Although the news from COP26 is certainly mixed, I’m feeling very hopeful about the climate crisis these days.
COP26—the 26th United Nation’s Conference of Parties aimed at addressing climate change—is ongoing in Glasgow, Scotland. Despite some encouraging announcements, such as the United States’ renewed commitment to climate change action, climate advocates are rightly frustrated that the event continues to generate more talk than action.
Still, I’m feeling hope, because of “Glasgow to Dane County: A Youth Climate Summit,” a local climate event in Oregon, Wisconsin held in parallel to the COP26 proceedings last weekend.
This one-day climate summit for local high school students at the Oregon High School showcased more than 50 local high school students, a handful of school green team advisors, and about a dozen volunteers. Additionally, UW Assistant Professor Leah Horowitz attended and spoke about climate action at the international level, along with County Executive Joe Parisi and me talking about climate change and climate action here in Dane County. As part of the day students also spent time strategizing about climate solutions and shared their own views on the climate crisis.
Beginning to end, the event provided a huge dose of hope.
Foremost, I was excited see the diverse array of students from 17 high schools across Dane County who arrived excited to spend their Saturday talking about climate issues. One early arrival told me that she was thrilled to be able to be part of the event. That enthusiasm for digging in, for being at the table talking about solutions, is inspiring.
Too, I was dazzled by the folks who organized this event. The UN group, affiliated with the local UNA-USA Dane County chapter, is a mix of retirees and working individuals, all people with busy lives. Impressive leaders in their own right, these organizers created an opportunity for students to gather and empowered the students to facilitate the discussion and identify priorities that resonated with the youth. In a world where too often the older generation (i.e., those of us who did not address climate change decades ago) is prone to talk at the young people demanding action, this event demonstrated an alternative model where organizers created space for youth talk to each other, with elders quietly observing from the sidelines.
I was exhilarated to hear the thoughtful and intelligent questions these students asked of the speakers, as well as the insights the students shared throughout the day Participants asked savvy questions about international relations and county-level activities, demonstrating their dedication toward and understanding of current events, social justice issues and emerging technologies. Given the brilliance these students displayed, I can only imagine how formidable they will be once they are old enough to vote; I look forward witnessing their emerging leadership.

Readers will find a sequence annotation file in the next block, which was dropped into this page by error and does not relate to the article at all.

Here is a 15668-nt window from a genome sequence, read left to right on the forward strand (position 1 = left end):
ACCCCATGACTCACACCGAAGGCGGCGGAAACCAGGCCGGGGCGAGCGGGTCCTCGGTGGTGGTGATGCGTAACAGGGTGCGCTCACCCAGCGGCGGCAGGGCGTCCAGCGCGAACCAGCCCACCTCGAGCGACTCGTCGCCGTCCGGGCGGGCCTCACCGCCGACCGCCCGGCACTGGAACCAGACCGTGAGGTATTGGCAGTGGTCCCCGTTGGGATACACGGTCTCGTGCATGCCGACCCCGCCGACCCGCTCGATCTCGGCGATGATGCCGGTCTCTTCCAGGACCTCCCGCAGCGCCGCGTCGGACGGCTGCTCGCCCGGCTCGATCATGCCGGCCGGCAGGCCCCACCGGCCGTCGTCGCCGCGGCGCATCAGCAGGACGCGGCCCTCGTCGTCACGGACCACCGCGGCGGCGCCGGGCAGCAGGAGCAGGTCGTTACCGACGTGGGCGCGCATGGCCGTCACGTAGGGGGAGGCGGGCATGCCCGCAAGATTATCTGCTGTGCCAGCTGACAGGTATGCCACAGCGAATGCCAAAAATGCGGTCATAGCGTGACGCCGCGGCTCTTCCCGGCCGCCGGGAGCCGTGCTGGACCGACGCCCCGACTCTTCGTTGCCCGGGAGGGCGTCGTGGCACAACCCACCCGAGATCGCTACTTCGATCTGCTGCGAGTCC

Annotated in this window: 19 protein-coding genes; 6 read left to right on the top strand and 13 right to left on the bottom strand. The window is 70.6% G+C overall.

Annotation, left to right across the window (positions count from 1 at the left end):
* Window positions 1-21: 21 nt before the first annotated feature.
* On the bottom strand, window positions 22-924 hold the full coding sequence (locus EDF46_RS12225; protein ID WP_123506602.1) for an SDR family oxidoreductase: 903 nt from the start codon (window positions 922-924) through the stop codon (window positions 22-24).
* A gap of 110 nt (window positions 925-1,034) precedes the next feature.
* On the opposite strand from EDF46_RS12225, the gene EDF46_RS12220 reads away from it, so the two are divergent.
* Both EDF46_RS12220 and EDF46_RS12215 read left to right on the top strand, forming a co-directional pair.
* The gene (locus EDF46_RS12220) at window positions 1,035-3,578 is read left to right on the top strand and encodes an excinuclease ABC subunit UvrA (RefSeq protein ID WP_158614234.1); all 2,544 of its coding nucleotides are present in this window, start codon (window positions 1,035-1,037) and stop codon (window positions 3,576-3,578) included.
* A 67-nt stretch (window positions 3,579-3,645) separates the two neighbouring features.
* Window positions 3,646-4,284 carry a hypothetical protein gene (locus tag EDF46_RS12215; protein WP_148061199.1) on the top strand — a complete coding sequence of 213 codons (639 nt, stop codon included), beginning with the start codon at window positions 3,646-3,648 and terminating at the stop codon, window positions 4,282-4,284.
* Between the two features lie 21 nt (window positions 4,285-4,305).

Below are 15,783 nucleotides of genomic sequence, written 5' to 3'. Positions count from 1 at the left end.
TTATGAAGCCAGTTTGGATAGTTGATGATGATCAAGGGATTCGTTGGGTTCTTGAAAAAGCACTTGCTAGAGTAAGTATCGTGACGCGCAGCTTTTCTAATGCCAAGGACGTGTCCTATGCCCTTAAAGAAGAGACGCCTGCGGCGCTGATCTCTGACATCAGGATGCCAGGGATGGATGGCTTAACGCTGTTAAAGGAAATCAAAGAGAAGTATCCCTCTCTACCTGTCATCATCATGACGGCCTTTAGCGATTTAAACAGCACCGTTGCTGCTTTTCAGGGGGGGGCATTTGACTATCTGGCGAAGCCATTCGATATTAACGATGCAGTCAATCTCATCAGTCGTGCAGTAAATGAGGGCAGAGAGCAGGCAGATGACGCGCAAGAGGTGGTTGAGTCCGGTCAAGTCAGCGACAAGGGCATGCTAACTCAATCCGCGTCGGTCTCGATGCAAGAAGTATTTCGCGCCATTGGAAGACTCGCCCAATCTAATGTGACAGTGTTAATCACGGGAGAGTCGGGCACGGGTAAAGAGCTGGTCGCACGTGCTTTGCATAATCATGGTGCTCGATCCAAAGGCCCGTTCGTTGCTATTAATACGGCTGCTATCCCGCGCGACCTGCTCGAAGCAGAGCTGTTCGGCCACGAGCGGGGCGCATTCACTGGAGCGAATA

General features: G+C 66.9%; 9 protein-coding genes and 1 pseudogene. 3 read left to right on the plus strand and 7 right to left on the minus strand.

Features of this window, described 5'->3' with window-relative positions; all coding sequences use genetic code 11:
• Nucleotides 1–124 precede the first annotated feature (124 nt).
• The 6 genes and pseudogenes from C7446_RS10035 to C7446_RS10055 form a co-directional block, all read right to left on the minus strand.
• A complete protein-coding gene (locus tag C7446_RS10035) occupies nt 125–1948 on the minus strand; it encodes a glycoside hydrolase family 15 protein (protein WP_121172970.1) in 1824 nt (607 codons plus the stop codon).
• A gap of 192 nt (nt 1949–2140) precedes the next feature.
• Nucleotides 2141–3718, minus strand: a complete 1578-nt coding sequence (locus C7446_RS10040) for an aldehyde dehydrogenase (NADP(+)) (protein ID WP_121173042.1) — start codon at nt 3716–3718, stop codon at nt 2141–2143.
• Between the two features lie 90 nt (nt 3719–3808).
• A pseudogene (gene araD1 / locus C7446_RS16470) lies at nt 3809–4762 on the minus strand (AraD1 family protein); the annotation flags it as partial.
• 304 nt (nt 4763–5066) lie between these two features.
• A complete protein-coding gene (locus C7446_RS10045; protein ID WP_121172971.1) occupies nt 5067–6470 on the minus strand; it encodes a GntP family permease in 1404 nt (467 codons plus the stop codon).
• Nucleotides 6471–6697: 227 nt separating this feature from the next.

So it is no wonder I left the event feeling so hopeful.
The concept of hope came up repeatedly throughout the day. Both Professor Horowitz and the County Exec talked about how important it is for all of us to believe in our own ability to create climate solutions, despite all the challenges. And numerous students talked about how being with their peers and hearing from experts helped them feel more hope and passion for climate action.
The climate crisis is a difficult and complex problem. Believing we can make a difference while seeking out opportunities to collaborate with others is the path forward to climate solutions. Although our individual impact might be small, together these changes add up to the kind of cultural transformations we need. And it all starts by getting involved.
I am feeling hopeful about climate change because I spent my Saturday with 75+ amazing people from across Dane County, people who are committed to doing their part to address climate change. We can do this Dane County.
Kathy is the Director of the Dane County’s Office of Energy and Climate Change. In that role she's leading efforts to implement the Climate Action Plan. Prior to coming to Dane County, Kathy led Cool Choices and, prior to that, she led Wisconsin's Focus on Energy program.
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